“No one is more of a thing than a supermodel, a piece of moving meat to hang clothes on, and none more so than black models. Every few years the business has its fling with ethnicity, scavenging across the globe for what it likes to call inspiration and the rest of us would call plagiarism or even downright theft”
Such criticism exposes the problematic representations in fashion both of models from ethnic minorities and non-western cultures. The history of their representation within white culture is too fraught with racist notions of superiority to allow entirely positive readings to come easily. In fashion there are few well known black models, and those who do succeed are often chosen for their light skins and slim white European features. Naomi Campbell spoke out about this, saying: “There is a prejudice and it’s a problem…I can’t go along anymore with brushing it under the carpet.”
“Autoportrait” features self-portraits of Gregory, honest and matter of fact, unlike any other visual representations of “ideal” femininity. The focus on white skin is a problem in fashion and is deeply concerning, making this series particularly political and subversive. She writes:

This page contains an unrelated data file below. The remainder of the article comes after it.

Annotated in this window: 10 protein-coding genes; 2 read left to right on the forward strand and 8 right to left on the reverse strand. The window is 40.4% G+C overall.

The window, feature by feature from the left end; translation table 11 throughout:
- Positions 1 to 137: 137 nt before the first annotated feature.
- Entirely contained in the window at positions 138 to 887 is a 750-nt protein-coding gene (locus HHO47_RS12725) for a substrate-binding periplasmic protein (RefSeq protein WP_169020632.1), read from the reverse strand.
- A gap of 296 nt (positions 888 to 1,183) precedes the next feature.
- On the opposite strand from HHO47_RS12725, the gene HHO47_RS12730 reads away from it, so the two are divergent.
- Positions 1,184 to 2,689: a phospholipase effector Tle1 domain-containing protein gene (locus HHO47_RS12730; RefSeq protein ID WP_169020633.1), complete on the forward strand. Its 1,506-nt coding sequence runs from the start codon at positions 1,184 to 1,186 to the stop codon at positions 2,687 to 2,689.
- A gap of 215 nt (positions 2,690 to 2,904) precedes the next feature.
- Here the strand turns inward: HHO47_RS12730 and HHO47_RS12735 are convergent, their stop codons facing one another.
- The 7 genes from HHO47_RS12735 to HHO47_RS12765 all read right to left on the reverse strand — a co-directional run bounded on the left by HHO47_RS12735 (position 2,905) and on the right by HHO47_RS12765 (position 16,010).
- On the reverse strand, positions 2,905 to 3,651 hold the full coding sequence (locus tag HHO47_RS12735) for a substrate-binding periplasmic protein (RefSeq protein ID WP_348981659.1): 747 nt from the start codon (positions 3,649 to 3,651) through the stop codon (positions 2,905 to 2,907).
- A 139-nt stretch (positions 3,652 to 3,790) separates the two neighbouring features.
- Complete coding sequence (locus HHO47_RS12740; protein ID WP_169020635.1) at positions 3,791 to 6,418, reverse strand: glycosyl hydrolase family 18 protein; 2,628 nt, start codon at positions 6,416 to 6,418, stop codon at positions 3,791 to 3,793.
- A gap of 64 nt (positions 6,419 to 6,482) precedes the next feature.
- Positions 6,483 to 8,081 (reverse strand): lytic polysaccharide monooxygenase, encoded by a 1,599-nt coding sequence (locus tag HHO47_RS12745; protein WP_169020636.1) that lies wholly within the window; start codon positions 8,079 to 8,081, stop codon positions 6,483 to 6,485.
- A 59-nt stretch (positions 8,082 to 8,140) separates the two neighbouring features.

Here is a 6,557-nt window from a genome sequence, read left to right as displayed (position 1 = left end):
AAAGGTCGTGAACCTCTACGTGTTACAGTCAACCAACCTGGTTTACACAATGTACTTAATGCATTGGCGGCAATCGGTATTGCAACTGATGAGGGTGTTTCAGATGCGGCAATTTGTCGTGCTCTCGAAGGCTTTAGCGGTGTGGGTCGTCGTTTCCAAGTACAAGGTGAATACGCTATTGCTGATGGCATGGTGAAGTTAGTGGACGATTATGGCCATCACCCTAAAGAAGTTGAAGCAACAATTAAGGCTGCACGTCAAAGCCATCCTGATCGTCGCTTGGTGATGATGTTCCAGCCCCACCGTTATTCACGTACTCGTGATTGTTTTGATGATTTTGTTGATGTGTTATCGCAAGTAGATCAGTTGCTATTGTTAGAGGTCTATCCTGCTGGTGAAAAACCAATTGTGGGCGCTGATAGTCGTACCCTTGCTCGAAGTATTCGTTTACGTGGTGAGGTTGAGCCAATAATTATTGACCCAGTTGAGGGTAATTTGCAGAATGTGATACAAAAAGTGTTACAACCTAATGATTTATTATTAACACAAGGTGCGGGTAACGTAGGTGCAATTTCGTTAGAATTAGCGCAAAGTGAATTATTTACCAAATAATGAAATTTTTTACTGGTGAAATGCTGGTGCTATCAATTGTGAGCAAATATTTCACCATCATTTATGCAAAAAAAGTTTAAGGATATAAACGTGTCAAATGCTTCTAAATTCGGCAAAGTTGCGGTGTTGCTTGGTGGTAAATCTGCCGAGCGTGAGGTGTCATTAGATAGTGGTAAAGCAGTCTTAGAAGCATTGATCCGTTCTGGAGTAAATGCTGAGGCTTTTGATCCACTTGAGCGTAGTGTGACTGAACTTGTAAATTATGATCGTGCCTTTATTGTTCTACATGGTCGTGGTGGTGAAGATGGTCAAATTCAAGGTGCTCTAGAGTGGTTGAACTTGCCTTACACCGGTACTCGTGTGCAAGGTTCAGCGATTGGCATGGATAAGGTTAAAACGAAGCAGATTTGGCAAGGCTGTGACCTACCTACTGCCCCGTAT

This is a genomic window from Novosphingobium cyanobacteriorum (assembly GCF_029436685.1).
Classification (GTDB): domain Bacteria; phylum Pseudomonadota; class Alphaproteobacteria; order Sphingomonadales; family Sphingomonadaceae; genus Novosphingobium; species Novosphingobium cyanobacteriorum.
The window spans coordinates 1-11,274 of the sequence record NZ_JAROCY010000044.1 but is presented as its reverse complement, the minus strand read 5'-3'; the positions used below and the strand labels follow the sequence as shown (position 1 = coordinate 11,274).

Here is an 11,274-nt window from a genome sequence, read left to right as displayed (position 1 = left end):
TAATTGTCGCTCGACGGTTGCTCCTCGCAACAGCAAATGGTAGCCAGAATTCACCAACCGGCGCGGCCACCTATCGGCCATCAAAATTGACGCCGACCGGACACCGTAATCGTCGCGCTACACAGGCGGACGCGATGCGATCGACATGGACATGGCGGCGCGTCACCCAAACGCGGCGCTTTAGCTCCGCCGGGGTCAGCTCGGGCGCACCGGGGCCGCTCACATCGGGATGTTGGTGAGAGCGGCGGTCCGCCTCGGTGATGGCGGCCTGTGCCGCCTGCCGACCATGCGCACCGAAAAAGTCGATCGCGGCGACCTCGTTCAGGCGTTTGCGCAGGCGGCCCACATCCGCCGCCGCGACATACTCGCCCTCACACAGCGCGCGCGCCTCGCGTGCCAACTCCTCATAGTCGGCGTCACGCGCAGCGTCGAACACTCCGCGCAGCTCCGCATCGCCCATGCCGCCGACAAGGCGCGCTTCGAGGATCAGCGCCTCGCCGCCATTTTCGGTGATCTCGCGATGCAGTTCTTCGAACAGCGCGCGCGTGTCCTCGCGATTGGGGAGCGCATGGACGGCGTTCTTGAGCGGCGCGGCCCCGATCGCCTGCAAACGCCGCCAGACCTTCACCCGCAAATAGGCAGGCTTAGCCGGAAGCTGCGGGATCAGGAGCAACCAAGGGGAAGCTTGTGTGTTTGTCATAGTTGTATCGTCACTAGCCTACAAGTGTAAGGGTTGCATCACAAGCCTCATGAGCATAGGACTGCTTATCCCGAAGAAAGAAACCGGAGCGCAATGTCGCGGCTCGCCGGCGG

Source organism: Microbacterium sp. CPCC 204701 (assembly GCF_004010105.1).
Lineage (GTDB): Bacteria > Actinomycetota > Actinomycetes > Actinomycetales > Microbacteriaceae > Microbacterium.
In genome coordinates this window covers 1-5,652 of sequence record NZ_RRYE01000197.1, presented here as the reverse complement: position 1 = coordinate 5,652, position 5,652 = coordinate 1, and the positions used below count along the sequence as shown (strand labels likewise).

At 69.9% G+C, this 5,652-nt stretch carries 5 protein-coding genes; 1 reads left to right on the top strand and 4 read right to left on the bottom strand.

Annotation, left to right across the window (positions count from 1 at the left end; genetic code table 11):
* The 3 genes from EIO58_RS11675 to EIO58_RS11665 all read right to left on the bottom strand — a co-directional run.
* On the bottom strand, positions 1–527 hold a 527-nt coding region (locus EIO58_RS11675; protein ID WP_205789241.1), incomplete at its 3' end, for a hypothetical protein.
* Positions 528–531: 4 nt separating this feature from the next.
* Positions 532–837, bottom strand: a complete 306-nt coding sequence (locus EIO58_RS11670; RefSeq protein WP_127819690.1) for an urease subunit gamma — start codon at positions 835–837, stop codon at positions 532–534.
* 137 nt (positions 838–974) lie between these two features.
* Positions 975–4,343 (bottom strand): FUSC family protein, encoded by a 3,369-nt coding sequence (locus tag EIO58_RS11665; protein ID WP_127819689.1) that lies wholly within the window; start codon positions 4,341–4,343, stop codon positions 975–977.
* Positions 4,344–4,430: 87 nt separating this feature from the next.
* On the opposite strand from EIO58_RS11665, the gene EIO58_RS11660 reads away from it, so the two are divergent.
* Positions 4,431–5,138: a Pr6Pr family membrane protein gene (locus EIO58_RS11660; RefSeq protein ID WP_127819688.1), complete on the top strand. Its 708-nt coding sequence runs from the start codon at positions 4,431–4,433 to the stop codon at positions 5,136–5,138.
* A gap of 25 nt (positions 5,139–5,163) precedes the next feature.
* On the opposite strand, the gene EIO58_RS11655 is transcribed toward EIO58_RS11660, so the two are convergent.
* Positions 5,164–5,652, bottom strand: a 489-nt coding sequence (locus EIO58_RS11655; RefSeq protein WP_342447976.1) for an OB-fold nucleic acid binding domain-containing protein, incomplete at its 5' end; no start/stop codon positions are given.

“…Autoportrait was my response to the invisibility, beyond the exotic, of black women in British fashion and beauty images. Among all the self-portraits I’ve made, it’s the only series in which the body alone is in its focus. The intention is to conjure up the mood of the catwalk-all fantasy and glamour-a world from which me and my kind had been almost totally excluded. The sub-Saharan black woman of the photographs, with her broad nose, large eyes and lips, is the distant, glamour figure of unattainable beauty” (p.12)
“Ideal” femininity being reduced to mere parts: white skin, slenderness and immaculate make-up reinforced through visual media which engulfs our lives is seriously damaging and concerning. Women are much more than their body parts and sexuality but advertisers make us feel we should conform to these ‘ideals’ and so beauty becomes our main priority. Thus, what is deemed a ‘normal’ feminine identity is one that is comfortably reduced to flesh: an object of desire or as Gregory would say object of beauty. This book encapsulates perfectly the concerns and pressures many women feel to conform to the unrealistic and narrow “ideals” of femininity set out by visual media. Beauty and femininity does not mean white skin, slenderness, lingerie and feminine items, it lies in our differences, as Gregory highlights with dignity and honesty.
Arnold, R (2001) Fashion, Desire and Anxiety. London: I.B.Tauris & Co Ltd. (p.95-97)
Wolf, N (1991) The Beauty Myth: How Images of Beauty are Used Against Women. Vintage.
V&A (3 February 2013) Hairpin Objects of Beauty [online] available from<http://collections.vam.ac.uk/item/O134453/hairpin-objects-of-beauty-photograph-joy-gregory/> (4th March 2014)
Joy Gregory (N.D) Joy Gregory [online] available from<http://www.joygregory.co.uk/archive/details.php?proj_id=3> (5th May 2014)
AN (2001) Joy Gregory Artist Stories [online] available from<http://www.a-n.co.uk/artists_talking/artists_stories/single/63647> (5th May 2014)